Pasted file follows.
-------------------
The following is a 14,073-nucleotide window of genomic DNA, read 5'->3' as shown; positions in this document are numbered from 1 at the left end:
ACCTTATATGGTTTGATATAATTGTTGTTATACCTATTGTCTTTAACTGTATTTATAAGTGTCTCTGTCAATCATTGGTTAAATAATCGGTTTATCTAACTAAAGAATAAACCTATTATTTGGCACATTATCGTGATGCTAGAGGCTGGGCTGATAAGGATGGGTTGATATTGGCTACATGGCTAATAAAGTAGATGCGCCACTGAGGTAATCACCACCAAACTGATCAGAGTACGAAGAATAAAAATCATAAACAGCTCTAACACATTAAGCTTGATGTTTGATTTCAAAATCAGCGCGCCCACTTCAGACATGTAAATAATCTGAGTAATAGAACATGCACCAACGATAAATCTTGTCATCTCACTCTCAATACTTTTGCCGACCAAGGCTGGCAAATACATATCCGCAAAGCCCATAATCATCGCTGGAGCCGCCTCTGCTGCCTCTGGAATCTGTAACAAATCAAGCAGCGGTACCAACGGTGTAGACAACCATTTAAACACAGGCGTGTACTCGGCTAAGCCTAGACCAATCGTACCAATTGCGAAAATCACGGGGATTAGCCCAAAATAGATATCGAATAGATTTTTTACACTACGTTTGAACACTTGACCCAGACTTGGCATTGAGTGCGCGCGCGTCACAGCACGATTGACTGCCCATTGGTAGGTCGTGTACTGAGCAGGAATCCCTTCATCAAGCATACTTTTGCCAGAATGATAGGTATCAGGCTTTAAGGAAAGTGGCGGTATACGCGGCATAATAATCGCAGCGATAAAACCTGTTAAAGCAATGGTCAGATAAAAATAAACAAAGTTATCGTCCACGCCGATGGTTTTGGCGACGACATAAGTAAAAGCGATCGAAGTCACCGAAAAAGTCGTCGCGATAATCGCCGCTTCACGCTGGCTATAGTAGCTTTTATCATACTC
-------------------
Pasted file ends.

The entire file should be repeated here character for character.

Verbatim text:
The following is a 14,073-nucleotide window of genomic DNA, read 5'->3' as shown; positions in this document are numbered from 1 at the left end:
ACCTTATATGGTTTGATATAATTGTTGTTATACCTATTGTCTTTAACTGTATTTATAAGTGTCTCTGTCAATCATTGGTTAAATAATCGGTTTATCTAACTAAAGAATAAACCTATTATTTGGCACATTATCGTGATGCTAGAGGCTGGGCTGATAAGGATGGGTTGATATTGGCTACATGGCTAATAAAGTAGATGCGCCACTGAGGTAATCACCACCAAACTGATCAGAGTACGAAGAATAAAAATCATAAACAGCTCTAACACATTAAGCTTGATGTTTGATTTCAAAATCAGCGCGCCCACTTCAGACATGTAAATAATCTGAGTAATAGAACATGCACCAACGATAAATCTTGTCATCTCACTCTCAATACTTTTGCCGACCAAGGCTGGCAAATACATATCCGCAAAGCCCATAATCATCGCTGGAGCCGCCTCTGCTGCCTCTGGAATCTGTAACAAATCAAGCAGCGGTACCAACGGTGTAGACAACCATTTAAACACAGGCGTGTACTCGGCTAAGCCTAGACCAATCGTACCAATTGCGAAAATCACGGGGATTAGCCCAAAATAGATATCGAATAGATTTTTTACACTACGTTTGAACACTTGACCCAGACTTGGCATTGAGTGCGCGCGCGTCACAGCACGATTGACTGCCCATTGGTAGGTCGTGTACTGAGCAGGAATCCCTTCATCAAGCATACTTTTGCCAGAATGATAGGTATCAGGCTTTAAGGAAAGTGGCGGTATACGCGGCATAATAATCGCAGCGATAAAACCTGTTAAAGCAATGGTCAGATAAAAATAAACAAAGTTATCGTCCACGCCGATGGTTTTGGCGACGACATAAGTAAAAGCGATCGAAGTCACCGAAAAAGTCGTCGCGATAATCGCCGCTTCACGCTGGCTATAGTAGCTTTTATCATACTC